Stockmar afternoon

Late afternoon -that time in the hour before dinner, the hour before Daddy gets home – is so often a strain on family harmony.  We’re all hungry, low on energy, short on tempers.  I struggle to find ways to keep the children occupied, finish dinner, and keep squabbling to a minimum. (I remember Grace relating a similar frustration at that time of day, and feeling relieved that I wasn’t the only mom on the verge of pulling her hair out and yelling at the the top of her lungs come 4:30 or 5.)

When the children aren’t out playing with the neighbor boys until dinner, I try to rotate through special handwork activities they all can enjoy.  Modeling beeswax is a favorite reserved for the most trying afternoons.  After a whole day of sibling disharmony, we all have to reconnect, so while the split-pea stew simmers and bread bakes, I sat down to join them.

This was the first time George had used modeling beeswax.  It took a while to convince him that this yummy-smelling stuff was not, in fact, a snack, but he eventually figured it out.

(The green out the window is the swath of cover crops now fully established.  The only food going up front right now is volunteer chard and Tuscan kale.)

As the last rays of sun came through our front window, we had an opportunity to chat about the day, anticipate delectable Thanksgiving dishes, and sculpt together.  Finally, sisters are laughing together instead of grouching at each other, and little brothers are encouraged instead of teased.  This time was just what we needed to get back to our proper selves and work (play!) as a family.

Modeling beeswax one of the kids’ favorite media (especially for Ruth, who made the autumn fairy, above), however it is quite spendy.  We were given our original set years ago by a dear friend who had gone to Waldorf school as a child, and knew how magical modeling wax could be for kids.  Over the years, I have replaced individual sheets one at a time as needed, but we try conserve and re-use every precious piece.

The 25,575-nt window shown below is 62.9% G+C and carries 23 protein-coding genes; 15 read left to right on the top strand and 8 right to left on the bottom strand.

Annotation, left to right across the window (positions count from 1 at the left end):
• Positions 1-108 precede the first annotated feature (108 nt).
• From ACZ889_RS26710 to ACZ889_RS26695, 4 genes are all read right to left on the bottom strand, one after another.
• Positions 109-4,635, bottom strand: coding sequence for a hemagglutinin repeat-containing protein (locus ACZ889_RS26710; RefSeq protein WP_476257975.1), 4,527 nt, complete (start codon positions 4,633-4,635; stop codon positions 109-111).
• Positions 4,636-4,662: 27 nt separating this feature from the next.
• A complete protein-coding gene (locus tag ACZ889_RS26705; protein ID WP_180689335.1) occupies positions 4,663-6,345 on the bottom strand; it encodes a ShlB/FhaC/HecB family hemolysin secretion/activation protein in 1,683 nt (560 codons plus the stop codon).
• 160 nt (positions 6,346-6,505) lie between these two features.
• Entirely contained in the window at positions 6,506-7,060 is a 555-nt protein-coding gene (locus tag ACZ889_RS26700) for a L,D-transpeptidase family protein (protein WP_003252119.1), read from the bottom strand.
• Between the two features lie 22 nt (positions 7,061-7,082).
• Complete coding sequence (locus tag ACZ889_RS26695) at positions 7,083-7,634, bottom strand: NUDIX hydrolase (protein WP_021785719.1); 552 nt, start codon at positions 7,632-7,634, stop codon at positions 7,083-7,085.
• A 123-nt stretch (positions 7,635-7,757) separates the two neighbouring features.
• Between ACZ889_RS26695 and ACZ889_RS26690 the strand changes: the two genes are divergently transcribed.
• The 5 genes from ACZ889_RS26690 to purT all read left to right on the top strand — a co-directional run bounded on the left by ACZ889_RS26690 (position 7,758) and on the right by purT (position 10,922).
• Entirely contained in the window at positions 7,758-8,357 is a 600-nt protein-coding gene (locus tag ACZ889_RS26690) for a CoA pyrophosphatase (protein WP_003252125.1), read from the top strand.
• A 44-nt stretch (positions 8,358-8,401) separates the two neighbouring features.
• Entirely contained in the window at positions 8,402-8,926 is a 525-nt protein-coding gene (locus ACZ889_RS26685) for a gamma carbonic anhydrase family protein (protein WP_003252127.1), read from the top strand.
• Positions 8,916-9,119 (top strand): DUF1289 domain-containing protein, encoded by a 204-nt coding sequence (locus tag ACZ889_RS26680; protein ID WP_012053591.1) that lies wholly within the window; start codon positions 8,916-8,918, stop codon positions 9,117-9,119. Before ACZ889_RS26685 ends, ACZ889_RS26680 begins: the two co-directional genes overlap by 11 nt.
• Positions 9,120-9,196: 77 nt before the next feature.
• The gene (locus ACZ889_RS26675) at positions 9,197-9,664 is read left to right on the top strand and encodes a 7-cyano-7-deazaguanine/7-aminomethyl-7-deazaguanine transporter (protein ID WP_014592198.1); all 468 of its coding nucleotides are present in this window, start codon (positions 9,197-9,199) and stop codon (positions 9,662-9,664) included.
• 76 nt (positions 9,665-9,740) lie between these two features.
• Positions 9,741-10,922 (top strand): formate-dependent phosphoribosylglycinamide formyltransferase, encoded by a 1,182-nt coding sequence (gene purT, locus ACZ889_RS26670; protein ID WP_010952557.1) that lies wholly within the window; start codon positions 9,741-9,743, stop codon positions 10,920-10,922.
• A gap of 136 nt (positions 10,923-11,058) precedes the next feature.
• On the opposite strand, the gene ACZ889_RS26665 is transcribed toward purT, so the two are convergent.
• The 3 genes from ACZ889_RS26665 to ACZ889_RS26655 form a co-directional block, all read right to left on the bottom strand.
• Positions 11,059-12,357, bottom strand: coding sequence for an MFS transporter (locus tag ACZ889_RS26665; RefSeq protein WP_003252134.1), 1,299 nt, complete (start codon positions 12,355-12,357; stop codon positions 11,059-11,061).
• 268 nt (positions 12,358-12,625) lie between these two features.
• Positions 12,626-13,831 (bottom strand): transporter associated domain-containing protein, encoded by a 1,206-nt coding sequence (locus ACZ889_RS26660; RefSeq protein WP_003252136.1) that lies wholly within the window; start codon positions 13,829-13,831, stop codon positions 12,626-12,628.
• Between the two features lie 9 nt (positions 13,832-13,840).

I recently learned that you can make your own modeling beeswax for far less cost than those lovely Stockmar sheets.  Maybe sometime (if I can find an affordable source of local beeswax), we’ll give the recipe a try.

As the sun sets, and we settle in to the weekend.  I’m looking forward to a quiet day tomorrow, to catch up on housework and sewing projects, and read-aloud with the children as a late-autumn storm is forecast to roll through.

Blessings on your weekend.

4 thoughts on “Stockmar afternoon”

  1. Your baby is so darling sitting in just his knit diaper. My youngest is frequently naked or mostly-naked, too. I think their cuteness is breathtaking.

    I LOVE the idea of beeswax and have never heard of that before. Thanks for the tip! I’m going to ask my neighbor beekeepers if they know of a good source.

    PS- I have followed you on fb for awhile and am so incredibly impressed by you and your family. Your generosity, hard work, and thoughtfulness really inspire me.

Comments are closed.